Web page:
In the King James Version of the Bible (KJV), there are fifty-nine places where the worship of other gods is called an “abomination.” How could these two verses [Leviticus 18:22 and 20:13] be the exception? The point is, in both biblical languages, the sin in Leviticus is an act connected to idol worship — not a type of person who is inherently evil. (Reclaiming Church, p. 57)
This is the truth, as I understand it, from the Biblical stories, and it’s time we reclaim it. No longer shall the stories of Sodom and Gomorrah or Leviticus or Romans perpetuate anti-LGBTQIA+ sentiments.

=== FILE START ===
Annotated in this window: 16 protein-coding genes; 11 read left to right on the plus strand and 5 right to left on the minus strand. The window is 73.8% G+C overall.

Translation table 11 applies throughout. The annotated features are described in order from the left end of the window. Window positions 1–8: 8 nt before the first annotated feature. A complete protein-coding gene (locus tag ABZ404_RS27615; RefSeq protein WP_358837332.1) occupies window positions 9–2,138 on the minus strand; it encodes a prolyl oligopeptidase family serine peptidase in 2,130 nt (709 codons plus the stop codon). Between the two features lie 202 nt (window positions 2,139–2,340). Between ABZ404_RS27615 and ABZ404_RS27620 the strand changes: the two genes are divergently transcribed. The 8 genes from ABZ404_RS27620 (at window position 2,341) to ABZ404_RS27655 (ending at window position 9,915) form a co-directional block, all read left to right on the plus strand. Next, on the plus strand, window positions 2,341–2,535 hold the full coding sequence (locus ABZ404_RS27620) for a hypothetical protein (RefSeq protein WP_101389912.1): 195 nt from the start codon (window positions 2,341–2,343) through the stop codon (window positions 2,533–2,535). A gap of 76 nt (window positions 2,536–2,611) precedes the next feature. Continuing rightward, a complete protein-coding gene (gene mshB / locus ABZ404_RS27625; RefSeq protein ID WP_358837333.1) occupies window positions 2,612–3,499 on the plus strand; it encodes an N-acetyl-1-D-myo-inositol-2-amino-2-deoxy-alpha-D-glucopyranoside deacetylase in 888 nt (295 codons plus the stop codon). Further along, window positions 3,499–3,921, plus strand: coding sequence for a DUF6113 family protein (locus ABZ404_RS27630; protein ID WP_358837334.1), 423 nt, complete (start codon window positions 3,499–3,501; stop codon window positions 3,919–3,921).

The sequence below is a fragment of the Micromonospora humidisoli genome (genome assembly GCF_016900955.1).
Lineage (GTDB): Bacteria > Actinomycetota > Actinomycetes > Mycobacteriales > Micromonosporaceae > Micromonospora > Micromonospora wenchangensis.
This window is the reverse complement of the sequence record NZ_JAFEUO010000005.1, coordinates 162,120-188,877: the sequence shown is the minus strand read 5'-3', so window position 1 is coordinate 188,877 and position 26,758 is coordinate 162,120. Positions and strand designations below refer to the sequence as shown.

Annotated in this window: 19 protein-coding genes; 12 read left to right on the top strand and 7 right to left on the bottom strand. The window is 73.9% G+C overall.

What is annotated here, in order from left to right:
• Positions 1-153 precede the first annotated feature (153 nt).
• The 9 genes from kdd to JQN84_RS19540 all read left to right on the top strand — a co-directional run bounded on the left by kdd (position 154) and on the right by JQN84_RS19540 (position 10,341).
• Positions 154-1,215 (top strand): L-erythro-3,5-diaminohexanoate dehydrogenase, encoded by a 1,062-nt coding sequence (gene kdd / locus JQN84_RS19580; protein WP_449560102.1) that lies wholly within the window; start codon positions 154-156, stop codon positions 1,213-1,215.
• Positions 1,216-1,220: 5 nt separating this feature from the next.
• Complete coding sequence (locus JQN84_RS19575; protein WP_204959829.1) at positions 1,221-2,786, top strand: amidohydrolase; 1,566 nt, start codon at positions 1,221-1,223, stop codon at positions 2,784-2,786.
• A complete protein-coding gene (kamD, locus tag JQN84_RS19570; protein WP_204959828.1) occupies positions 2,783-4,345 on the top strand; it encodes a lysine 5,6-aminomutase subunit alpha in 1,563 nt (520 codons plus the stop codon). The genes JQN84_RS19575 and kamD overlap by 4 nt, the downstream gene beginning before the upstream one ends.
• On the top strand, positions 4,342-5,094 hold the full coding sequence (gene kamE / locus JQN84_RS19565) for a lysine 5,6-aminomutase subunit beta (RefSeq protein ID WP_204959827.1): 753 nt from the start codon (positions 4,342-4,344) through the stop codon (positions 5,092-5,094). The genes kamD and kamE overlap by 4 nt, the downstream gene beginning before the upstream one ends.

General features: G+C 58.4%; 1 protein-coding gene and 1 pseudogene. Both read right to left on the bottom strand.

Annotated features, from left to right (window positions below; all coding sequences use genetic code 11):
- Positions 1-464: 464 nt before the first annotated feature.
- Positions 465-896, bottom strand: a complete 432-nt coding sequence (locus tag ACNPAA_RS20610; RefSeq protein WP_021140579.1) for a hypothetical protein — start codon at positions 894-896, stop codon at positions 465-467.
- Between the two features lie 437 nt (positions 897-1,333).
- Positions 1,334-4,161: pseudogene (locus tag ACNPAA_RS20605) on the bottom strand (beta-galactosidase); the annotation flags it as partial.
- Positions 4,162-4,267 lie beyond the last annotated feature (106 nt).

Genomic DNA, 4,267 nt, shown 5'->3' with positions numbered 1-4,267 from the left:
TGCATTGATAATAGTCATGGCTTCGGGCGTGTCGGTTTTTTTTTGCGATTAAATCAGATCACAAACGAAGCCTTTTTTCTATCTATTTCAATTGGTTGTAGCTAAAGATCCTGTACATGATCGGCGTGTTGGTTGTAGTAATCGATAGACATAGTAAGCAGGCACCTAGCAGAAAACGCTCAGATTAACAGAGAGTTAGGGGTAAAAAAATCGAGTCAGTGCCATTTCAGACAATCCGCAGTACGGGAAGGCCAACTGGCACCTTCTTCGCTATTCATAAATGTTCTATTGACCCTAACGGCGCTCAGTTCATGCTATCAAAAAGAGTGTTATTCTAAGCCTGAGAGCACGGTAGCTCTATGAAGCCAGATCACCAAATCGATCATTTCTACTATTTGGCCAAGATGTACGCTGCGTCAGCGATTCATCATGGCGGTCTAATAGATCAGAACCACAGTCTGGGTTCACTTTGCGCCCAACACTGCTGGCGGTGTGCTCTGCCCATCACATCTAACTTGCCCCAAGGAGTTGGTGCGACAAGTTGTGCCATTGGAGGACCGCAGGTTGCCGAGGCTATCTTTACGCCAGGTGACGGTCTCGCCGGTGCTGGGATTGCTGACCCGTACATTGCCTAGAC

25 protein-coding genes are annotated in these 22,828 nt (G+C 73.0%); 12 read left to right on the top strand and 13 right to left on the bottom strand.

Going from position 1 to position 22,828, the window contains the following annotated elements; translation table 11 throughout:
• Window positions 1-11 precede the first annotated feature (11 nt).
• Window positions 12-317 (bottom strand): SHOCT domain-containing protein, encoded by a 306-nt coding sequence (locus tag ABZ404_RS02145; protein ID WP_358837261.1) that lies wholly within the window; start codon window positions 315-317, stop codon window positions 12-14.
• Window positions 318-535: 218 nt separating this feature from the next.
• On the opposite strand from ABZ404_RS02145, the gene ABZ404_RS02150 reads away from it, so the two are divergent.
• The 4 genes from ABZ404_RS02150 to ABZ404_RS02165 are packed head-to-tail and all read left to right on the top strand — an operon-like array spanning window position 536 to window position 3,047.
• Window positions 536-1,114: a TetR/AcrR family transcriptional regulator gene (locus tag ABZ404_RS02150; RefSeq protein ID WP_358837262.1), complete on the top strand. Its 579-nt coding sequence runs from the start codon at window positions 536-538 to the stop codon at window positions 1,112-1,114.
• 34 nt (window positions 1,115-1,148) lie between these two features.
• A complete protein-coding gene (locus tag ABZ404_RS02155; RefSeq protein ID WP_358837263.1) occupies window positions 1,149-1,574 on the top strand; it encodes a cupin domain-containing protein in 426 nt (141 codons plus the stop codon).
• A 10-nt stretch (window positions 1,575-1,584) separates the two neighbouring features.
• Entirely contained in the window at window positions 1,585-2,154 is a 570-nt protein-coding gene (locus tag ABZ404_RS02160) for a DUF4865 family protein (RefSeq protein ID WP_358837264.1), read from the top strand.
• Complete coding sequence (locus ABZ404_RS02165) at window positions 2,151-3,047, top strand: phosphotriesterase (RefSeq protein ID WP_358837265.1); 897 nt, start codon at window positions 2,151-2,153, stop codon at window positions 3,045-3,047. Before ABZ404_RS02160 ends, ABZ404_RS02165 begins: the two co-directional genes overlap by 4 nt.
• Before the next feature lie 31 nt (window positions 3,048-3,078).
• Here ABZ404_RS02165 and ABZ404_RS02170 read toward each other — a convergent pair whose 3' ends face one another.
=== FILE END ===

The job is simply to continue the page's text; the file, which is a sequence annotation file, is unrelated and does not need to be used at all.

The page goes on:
We are reclaiming them, and they once again shall shape us into a people who do not turn away the stranger, who value love in all its diverse manifestations, and who condemn exploitative sexual practices, such as those condemned in 1 Corinthians. May our reclaiming of these stories participate in the reshaping of this world into a more just one.
Preacher, public theologian, advocate and author J.J. Warren is currently earning his master of divinity degree at Boston University School of Theology and is a certified candidate for ordination in the United Methodist Church. After making an impassioned plea for the inclusion of LGBTQ+ persons at the UMC’s top law-making assembly, J.J.’s speech went viral, and his advocacy has been covered by news outlets around the globe. Today, J.J. travels to churches across the country spreading a message of radical love and forward progress. In 2020, J.J. founded Young Prophets Collective, a non-profit that focuses on equipping young queer leaders and allies to speak prophetically against injustices.